Russian Military Space Activity
r The experts in space and rocketry field as well as ones interested in the Russian cosmonautics know quite a well The Military Aspects of the Soviet Cosmonautics book by Maxim Tarasenko published in 1992. This book still is an unique independent Russian research in the military space programs' field. For the first time a number of the political, managerial and technical issues were covered that affected the development of the national military space programs. The book triggered the huge response. The Western analysts were discussing the book's materials for years, while we could not even look at the various magazines involved in the discussion.

In 1992 no one in Russia was courageous enough to fund The Military Aspects printing. As a result, the book was published on the author's own account and the circulation was clearly insufficient. Now the book is a rarity, and a number of experts call for the second edition.

r As the time goes, the political situation is changing. A lot of previously classified materials are appearing in the open information sources. The author have collected and analyzed the huge volumes of the information connected with the Russian space program history. As a result, the new research book in the military space area should be significantly deeper and more precious than The Military Aspects. Thus, in 1995 Maxim Tarasenko decided do not publish the second edition of the book.

Instead, as a result of the author's many years efforts, The Russian Military Space Activities book manuscript was practically finished early in 1999. This new book was prepared in the close collaboration with Vladimir Agapov systematically describing the evolution of the national space programs and military/double purpose space systems.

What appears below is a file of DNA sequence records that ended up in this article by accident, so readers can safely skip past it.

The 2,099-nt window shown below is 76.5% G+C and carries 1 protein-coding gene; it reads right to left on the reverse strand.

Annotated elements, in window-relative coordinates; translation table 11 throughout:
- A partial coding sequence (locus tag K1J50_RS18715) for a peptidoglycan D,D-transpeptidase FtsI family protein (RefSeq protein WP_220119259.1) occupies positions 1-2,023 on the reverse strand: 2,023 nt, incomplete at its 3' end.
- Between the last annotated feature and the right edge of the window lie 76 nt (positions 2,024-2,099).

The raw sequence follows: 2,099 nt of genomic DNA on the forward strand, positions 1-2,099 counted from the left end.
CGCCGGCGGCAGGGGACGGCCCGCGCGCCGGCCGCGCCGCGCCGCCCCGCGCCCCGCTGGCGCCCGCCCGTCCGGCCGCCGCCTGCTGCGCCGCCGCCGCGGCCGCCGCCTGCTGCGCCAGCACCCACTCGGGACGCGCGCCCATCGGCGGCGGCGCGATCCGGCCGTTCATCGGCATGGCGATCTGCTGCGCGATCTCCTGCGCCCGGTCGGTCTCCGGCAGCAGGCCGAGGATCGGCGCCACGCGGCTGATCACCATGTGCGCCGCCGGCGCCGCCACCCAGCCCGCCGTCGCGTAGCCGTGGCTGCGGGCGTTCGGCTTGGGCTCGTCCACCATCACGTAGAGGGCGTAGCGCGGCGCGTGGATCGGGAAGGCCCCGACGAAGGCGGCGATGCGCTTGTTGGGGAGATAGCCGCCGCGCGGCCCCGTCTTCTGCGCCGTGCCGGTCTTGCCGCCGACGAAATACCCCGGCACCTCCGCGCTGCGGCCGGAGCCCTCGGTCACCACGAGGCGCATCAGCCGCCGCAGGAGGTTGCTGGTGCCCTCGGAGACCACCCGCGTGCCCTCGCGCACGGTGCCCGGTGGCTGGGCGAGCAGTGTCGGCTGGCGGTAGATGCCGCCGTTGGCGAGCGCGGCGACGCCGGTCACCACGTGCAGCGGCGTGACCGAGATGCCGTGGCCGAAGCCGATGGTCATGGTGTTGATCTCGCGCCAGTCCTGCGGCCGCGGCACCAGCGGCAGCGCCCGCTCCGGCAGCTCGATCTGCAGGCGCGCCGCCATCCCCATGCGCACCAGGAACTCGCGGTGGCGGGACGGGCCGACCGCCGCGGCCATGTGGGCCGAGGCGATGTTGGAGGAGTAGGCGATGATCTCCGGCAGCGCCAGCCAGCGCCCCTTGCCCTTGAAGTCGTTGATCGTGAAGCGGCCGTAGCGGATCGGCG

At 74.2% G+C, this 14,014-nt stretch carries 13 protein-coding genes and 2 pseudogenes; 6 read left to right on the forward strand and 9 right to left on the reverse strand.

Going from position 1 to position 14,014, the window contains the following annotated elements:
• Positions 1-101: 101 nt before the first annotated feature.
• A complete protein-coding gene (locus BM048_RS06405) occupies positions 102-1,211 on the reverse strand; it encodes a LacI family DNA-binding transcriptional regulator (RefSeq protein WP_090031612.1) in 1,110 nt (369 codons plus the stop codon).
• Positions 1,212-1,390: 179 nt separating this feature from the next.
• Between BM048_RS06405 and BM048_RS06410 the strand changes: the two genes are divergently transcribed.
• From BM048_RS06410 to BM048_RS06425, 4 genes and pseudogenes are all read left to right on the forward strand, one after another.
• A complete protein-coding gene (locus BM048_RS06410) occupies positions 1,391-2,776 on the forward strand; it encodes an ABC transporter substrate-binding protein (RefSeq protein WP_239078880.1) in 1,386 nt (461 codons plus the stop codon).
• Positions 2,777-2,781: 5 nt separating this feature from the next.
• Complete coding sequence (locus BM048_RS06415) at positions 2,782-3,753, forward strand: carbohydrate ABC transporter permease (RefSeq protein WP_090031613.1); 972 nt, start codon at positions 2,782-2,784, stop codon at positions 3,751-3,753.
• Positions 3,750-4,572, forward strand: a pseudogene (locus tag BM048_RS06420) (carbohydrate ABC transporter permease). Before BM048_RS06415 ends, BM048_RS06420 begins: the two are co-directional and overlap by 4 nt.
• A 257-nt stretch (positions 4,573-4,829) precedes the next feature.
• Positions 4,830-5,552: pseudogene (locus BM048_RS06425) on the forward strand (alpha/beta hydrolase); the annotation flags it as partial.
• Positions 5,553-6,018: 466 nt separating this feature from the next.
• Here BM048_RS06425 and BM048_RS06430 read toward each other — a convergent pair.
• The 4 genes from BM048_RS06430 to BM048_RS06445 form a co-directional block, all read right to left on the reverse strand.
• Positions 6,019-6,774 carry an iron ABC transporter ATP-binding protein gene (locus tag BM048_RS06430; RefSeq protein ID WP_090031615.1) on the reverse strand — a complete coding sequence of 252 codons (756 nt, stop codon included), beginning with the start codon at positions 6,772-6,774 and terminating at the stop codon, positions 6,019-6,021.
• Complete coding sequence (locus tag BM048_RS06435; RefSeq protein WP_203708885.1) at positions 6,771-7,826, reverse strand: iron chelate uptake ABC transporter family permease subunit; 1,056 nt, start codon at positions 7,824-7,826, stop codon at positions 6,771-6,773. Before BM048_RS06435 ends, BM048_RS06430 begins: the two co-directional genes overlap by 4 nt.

r The special attention was given to the space segments, i.e. the satellite constellation in the near-Earth orbits. The manuscript contains the space systems' functional classification and discusses the space infrastructure and military/double purpose satellite systems. Also, the general sequence of the military space programs' development and USSR/CIS/Russia space policy issues are considered.

The manuscript's first part discusses the general issues of the military usage of outer space, including:

  • USSR/Russia space activity evolution and management from the beginning of the national rocket program in 1946 through 1999;
  • Main military tasks that could be accomplished by the space means, including the corresponding technical requirements and the international legal issues;
  • Options for the independent identification of the spacecraft tasks based on the results of the objective external observations;
  • Overview of the ground infrastructure supporting the space launches and orbiting spacecraft control;
  • Evolution, technical and operational data of the USSR/Russian launch vehicles.

The second part discusses the particular space complexes. Each chapter deals with the systems resolving the specific task, including the military communications, navigation, the combat space systems, early warning systems, etc. The complexes' description is followed by the comprehensive launch histories and the systems' usage statistics.

For the time being, the works are underway to prepare The Russian Military Space Activity book for the publishing. Ones, who would be interested to help with the edition, are thankfully invited to contact Alisa Boulgakova Tarasenko.
Guest book Alisa Boulgakova-Tarasenko